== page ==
Comparing the spatial distribution of DCD and urinary nitrogen on well-drained and poorly-drained soils : a thesis presented in partial fulfilment of the requirements for the degree of Master of Science in Agricultural Science at Massey University, Manawatū, New Zealand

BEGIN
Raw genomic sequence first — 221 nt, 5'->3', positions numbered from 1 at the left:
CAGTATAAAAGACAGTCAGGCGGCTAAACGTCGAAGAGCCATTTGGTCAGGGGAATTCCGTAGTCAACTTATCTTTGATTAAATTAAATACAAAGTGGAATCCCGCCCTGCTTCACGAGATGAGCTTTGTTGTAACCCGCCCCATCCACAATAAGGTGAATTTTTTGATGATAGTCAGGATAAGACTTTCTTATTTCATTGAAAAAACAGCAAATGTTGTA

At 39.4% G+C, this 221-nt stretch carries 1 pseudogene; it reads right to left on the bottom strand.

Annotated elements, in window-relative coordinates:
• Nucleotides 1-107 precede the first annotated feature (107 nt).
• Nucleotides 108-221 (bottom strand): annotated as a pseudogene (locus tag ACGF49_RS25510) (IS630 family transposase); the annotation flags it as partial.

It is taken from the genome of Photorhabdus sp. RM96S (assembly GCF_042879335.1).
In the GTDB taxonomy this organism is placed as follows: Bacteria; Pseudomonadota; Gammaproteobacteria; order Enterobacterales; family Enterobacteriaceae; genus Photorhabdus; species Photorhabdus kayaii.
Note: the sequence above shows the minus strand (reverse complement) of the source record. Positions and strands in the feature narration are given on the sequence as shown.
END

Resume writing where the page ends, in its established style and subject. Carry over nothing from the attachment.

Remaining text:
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Nitrogen (N) losses from urine patches can be significant contributors to greenhouse gas emissions and water quality issues. Nitrification inhibitors may reduce these losses by slowing down the transformation of urine-N to nitrate. Technologies exist that can detect urine patches and target inhibitor applications specifically to the patch area, thereby avoiding the need to apply the inhibitor over the entire paddock. However, the potential time delay between the grazing event and the inhibitor application, and the small volumes of inhibitor used could result in only partial interception of the urine by the inhibitor in the soil. This would limit the potential effectiveness of the inhibitor. Two studies were undertaken to compare the movement of urine to the movement, and therefore potential interception, of the nitrification inhibitor dicyandiamide (DCD). In the first study, patches of urine were created by pouring three different volumes of urine (1, 2 and 3 L) onto two soils of contrasting drainage at two different moisture levels. In the second study, two volumes of DCD (the equivalent of 10 and 20 kg DCD/ha) were sprayed using a Spikey® spray unit onto urine (2 L volume) patches created within 80 cm diameter chambers in two soils of contrasting drainage at two different moisture levels. The variation in urine-N concentration both within and between individual urine patches was substantial. Total urine N recovery averaged 38%. On average, 67% of the recovered N was recovered from the top 5 cm, 14% from 5-10 cm and 19% from 10-20 cm. On average, 78% and 69% of the DCD applied at 30 mL and 60 mL, respectively was recovered from the soil. Of this, on average 67% was present in the 0-2 cm, 8% in 2-5 cm and 24% in 5-10 cm soil depths. DCD concentrations in the top 2 cm varied greatly and average concentrations of 15.5 and 11.4 mg DCD/kg soil were measured for 30 and 60 mL applications. There was little difference in DCD (1.45 mg DCD/kg soil) measured below 2 cm between application rates. Concentrations were significantly higher with a higher application rate at 0-2 cm on the Tokomaru soil but not on the Manawatū. After five days, following 24 mm rainfall, DCD recovery remained the same but its distribution and concentrations among the soil depths changed indicating its downward movement. About half of the recovered DCD remained in the 0-2 cm soil, one-third accumulated in 2-5 cm depth and the remainder was in 5-10 cm depth. The difference between urine and DCD distributions suggests that the DCD applications used in this experiment only intercepted 35-50% of the urine patch, without rainfall. With at least 24 mm of rainfall and 60 mL of DCD (13.8 kg DCD/ha) the DCD could be intercepting 80% of the urine-N. This will limit the effectiveness of DCD to reduce N leaching. It’s impact on N₂O emissions is less certain.